SALMON — Some of Bob Cope’s best customers have broken his nose, knocked him to the ground and whacked him on the head.
Cope, a large-animal veterinarian who specializes in cattle, will retire from the Lemhi County Commission at the end of the year. After 14 years in office, Cope said voters always showed him far more courtesy than his sometimes cantankerous four-legged constituents.
Selected in 1969 as a U.S. Presidential Scholar in his home state of Kansas, Cope went on to receive a degree from Kansas State University’s College of Veterinary Medicine. During college, he took on a raft of jobs, ranging from manure-scooper at an animal resources facility to tending a beer bar at night.
That work ethic still benefits Cope nearly half a century later. Although the 64-year-old — known for his keen intellect, folksy charm and quirky dress code (overalls and bare feet) — is stepping down as a commissioner, Cope will continue caring for cattle.
“I’ve spent nearly 40 years wrestling cows and I’ll keep doing it as long as I can fight them off,” he said.
The countless cows whose lives he saved, whose calves he rescued or whose health he restored, had a strange way of showing their gratitude. Cope’s hoofed patients have broken his nose three times. He’s lost track of the number of times that cattle have kicked him in the head.
“That explains a lot about me,” he joked.
No keeping Cope down
It will take more than a herd of outraged cows to keep Cope down. He has battled back after knee injuries suffered as a high school basketball player. The knee problems made him ineligible for an appointment in 1969 to attend the U.S. Naval Academy in Annapolis, Md.
Over the years, Cope’s veterinary practice has required him to be available at any hour — day or night. Cows don’t respect 9-to-5 business hours. Still, it’s difficult to fathom how Cope coped at times, especially when some of his days demanded as many as 22 hours, split between the ranches and county offices.
He first was elected to the commission during one of the county’s darkest financial chapters. The local government went broke in 1999, which resulted in selling off equipment and scaling back work schedules. Those financial difficulties prompted Cope to run for a commission seat. But Cope said many of the remedies already were in place by the time he took office.
Working with the U.S. Forest Service and U.S. Bureau of Land Management — an estimated 90 percent of the county’s acreage is public land — proved to be the commission’s greatest challenge while Cope was a member. Those relationships also marked some of its greatest triumphs.
“Our relationships with federal agencies are good because we’ve made the effort to reach out and establish them,” he said.
Cope was among a group of officials who, several years ago, successfully pushed for revisions in a roadless rule on federal lands in Idaho. Developed with the Forest Service, the revisions allowed access to protected backcountry areas to conduct land-management projects such as fuel reduction.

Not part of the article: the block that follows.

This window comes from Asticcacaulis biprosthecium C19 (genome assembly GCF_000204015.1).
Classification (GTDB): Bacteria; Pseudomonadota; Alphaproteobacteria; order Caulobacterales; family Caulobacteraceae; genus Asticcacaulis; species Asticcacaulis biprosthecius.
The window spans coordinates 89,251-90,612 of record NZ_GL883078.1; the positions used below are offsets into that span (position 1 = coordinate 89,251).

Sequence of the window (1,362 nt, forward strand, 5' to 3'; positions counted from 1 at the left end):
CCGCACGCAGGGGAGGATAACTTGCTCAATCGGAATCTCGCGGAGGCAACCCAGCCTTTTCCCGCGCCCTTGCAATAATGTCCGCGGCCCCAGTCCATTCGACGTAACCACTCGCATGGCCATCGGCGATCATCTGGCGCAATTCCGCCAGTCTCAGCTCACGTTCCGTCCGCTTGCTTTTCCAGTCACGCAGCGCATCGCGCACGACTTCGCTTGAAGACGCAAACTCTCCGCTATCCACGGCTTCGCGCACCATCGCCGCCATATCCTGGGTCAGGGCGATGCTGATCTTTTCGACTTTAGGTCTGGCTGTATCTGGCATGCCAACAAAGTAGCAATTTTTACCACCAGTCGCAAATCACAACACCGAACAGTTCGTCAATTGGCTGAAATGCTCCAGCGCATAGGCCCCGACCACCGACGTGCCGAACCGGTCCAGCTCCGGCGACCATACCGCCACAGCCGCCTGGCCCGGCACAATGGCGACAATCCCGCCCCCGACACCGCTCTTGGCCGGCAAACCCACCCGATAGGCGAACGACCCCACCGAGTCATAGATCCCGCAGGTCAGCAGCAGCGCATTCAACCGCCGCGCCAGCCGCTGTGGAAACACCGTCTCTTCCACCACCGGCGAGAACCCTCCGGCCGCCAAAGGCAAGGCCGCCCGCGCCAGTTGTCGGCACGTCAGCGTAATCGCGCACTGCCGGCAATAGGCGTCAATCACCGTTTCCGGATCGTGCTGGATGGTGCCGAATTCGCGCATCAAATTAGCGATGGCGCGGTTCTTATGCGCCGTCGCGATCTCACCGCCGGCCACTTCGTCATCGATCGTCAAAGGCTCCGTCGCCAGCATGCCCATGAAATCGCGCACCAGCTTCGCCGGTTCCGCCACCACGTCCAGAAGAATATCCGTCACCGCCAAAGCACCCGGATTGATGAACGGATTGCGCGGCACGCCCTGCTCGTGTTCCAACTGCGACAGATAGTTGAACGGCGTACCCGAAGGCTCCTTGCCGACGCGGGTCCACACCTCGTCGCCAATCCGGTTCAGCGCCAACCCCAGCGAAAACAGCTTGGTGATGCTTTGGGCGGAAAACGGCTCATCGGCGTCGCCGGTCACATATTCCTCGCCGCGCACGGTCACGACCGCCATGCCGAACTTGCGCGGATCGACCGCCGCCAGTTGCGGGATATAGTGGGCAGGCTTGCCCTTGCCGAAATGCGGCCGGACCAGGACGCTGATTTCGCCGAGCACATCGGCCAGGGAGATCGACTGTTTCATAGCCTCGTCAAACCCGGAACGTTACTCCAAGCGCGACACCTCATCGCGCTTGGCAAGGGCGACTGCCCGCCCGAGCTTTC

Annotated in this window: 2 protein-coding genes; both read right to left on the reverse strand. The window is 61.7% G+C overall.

He also was appointed to more than a dozen state and national boards, including the Idaho Roadless Commission and National Association of Counties. Additionally, Cope has been deeply involved in environmental and public land issues.
Responding to an ad
Cope came to the Lemhi Valley in October 1977. He saw an ad in the Journal of the American Veterinary Medical Association, listing a veterinary practice for sale in the remote mountain valley.
It was love at first sight.
“When I drove into the valley, I was home. Instantly, it hit me: this was the place,” he said.
He’s been caring for cows ever since.
Cope has seen diseases devastate cattle herds and anguish the owners of the animals. He has fought alongside ranchers to safely extract newborn calves and witnessed breeding improvements that produced larger heifers.
“Thirty years ago, you did a lot of calf work because you had heifers that weren’t big enough breeding with big bulls,” he said.
Decades ago, Cope was there when a mysterious disease known as weak-calf syndrome ravaged herds in Lemhi County and Montana’s neighboring Bitterroot Valley. He has seen other ailments strike certain herds with maximum force — and then retreat without a trace for no apparent reason.
“There are some things out there and they will come back one day. I don’t know what they are and neither does anyone else,” he said.
Lemhi cattlemen the ‘best’
His dealings with local ranchers have been a high point.
“Lemhi’s cattle are renowned and these are the best cattlemen in the country,” he said. “I gained my knowledge not from what I did, but from what they did. These ranchers are here because they know what they’re doing.”
So does Cope.
Veteran Lemhi County Clerk Terri Morton said residents could count on Cope to know the issues and seek to make the best decisions for Lemhi.
“He’s done a good job. I think everyone will miss him,” she said.